My Lords, our debate today covers two sectors of our national life that are critical for our future success, competitivity and prosperity as a nation. Our universities, second only in the world to those in the US in their international outreach, are one of the country’s top invisible exporters. At the same time, they are an important source of our soft power. Our scientific research, despite the fact that it is less well funded from the public purse than is the case for most of our competitors around the world, has, by the disproportionately high wins of EU research funding, shown that it is in rude health. One might think that the potential negative impact of Brexit on these sectors would be of deep concern to the Government. There is not much sign of that, however. The CEO of Nissan can get in to see the Prime Minister and emerge with so-far unmentionable assurances, but the presidents of the Royal Society, the British Academy and Universities UK are not being so treated in spite of their very serious concerns, so all the more credit to the noble Lord, Lord Soley, for having initiated this debate.
What are those negative implications? First and foremost are ones that come from the talk of imposing new immigration controls. These could adversely affect the recruitment by universities of both undergraduates and postgraduates and of the 15% or so of their academic staff who come from other EU countries. If the controls were reciprocal, that could affect British students and academics moving in the opposite direction. This House has frequently debated the aberrant nature of the Government’s policy of treating students as economic migrants for public policy purposes. That has zero support in this House from any side. It will emerge yet again now in the context of this new threat from Brexit, and it is surely time to rid ourselves of this incubus, which is already resulting in a loss of market share for British universities when compared with their main competitors. We need the Government to say here and now that any new immigration controls they may contemplate will not prevent those with offers of an undergraduate or postgraduate place, or of an academic post, taking up those offers. If they cannot say that now, the haemorrhage of students and academics who have to think in terms of longer time horizons—and it has clearly started—will only accelerate, depriving our universities of material and human resources of the greatest importance to their future well-being.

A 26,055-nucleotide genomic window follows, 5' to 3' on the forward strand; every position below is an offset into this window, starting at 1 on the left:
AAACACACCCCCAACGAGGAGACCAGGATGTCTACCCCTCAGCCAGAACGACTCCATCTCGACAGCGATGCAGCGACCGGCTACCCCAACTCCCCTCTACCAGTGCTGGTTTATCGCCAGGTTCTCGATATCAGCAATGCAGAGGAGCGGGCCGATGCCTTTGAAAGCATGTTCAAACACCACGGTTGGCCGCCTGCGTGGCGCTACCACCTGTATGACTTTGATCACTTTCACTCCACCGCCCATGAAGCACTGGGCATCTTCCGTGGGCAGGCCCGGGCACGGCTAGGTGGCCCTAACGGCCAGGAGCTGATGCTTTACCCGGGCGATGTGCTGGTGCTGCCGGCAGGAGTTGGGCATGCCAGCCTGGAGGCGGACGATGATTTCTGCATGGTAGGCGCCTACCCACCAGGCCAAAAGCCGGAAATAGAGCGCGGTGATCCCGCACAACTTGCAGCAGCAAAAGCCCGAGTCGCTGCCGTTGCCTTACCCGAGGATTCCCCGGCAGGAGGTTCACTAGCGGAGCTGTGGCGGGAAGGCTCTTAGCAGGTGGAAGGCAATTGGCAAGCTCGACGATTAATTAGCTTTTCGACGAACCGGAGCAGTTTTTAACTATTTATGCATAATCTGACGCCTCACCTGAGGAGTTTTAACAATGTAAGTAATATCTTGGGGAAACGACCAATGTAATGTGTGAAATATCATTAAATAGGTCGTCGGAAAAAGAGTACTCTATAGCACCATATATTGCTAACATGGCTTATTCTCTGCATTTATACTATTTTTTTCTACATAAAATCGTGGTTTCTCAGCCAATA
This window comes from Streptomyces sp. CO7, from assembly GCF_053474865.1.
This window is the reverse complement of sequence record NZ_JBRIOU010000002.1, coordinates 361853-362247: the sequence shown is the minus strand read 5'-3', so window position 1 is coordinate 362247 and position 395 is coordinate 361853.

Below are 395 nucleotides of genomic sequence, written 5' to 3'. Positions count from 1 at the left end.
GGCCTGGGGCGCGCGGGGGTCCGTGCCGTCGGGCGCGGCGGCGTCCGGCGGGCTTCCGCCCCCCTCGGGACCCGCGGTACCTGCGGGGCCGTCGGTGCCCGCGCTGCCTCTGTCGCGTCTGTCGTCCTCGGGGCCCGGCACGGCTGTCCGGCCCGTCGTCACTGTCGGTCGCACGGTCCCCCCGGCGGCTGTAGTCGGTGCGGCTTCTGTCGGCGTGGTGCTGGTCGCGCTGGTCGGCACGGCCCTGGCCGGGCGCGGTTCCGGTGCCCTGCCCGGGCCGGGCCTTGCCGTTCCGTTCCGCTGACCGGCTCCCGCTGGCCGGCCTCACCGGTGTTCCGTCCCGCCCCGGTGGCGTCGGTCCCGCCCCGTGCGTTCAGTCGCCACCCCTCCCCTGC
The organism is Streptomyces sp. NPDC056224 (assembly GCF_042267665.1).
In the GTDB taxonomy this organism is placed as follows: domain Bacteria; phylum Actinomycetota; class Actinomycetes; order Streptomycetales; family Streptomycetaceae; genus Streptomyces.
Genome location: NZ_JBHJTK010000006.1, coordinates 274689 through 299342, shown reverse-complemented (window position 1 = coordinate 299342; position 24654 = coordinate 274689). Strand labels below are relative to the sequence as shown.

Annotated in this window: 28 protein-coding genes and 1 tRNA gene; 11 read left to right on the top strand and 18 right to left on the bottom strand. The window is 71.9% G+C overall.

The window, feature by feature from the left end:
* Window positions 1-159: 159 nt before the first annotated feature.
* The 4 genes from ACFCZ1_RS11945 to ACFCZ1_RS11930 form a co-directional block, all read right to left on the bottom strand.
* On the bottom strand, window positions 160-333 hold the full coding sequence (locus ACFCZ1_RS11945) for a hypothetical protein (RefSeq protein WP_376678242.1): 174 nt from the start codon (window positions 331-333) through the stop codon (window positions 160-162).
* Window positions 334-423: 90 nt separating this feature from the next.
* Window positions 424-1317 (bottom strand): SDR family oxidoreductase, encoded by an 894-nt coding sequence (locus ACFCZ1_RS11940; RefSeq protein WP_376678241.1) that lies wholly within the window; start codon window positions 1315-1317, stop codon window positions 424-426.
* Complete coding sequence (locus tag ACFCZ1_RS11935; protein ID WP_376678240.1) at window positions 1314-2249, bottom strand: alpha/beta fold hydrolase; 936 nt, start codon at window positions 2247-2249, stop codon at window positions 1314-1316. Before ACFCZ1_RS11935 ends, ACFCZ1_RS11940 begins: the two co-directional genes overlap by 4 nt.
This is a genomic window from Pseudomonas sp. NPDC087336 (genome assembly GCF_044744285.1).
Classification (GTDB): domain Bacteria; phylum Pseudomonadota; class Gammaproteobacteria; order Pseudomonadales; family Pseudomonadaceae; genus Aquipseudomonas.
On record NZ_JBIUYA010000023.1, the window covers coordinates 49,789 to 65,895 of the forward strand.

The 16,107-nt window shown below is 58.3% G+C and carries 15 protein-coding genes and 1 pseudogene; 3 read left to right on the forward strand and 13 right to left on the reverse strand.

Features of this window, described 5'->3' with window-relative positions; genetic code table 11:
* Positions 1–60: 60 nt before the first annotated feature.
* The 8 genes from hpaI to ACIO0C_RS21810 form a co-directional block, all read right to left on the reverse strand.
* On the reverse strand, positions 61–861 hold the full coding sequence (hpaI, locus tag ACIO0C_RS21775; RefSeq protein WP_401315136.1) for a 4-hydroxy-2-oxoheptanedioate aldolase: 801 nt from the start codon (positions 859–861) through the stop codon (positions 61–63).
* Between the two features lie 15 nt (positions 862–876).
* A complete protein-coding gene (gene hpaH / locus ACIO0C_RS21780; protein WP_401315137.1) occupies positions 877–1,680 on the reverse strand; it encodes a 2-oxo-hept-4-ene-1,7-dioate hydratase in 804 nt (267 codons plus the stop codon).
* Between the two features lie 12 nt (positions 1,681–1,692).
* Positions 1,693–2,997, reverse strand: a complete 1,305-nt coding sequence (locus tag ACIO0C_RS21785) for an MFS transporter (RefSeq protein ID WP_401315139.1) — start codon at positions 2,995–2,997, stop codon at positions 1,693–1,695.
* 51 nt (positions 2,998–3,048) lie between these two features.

Then there is the question of the impact of Brexit on the resources available for scientific research both at our universities and more widely. Our position as a substantial net beneficiary of EU spending means that this risk is acute. It is not just a question of the quantum of resources, which may or may not be replaced by a pretty cash-strapped Treasury, it is also about the value of the networks of co-operation across Europe that are provided by EU funding and which bring with them quantifiably greater benefits than the simple amount of the subsidy. All this will be at risk if we pull out of the single market or we regard any payment into EU funding as a red line we will not cross. Surely we need to remain in the Horizon 2020 programme and the programmes that will follow it if we are not to damage our own capacity for scientific research and innovation.
The House is fairly inured to getting no meaningful response from the Government in reply to debates and questions about Brexit, and I fear that today’s experience may not differ very much. It is a little like posting messages to Father Christmas up the chimney. Fortunately, on this occasion and in respect of these two cases, we shall have the opportunity to return to the issues being raised in today’s debate when the Government’s Higher Education and Research Bill reaches this House shortly. That will provide both the opportunity and the need for the Government to respond in substance to them, and it will also provide the opportunity for those of us who are deeply concerned by this situation to consider moving amendments.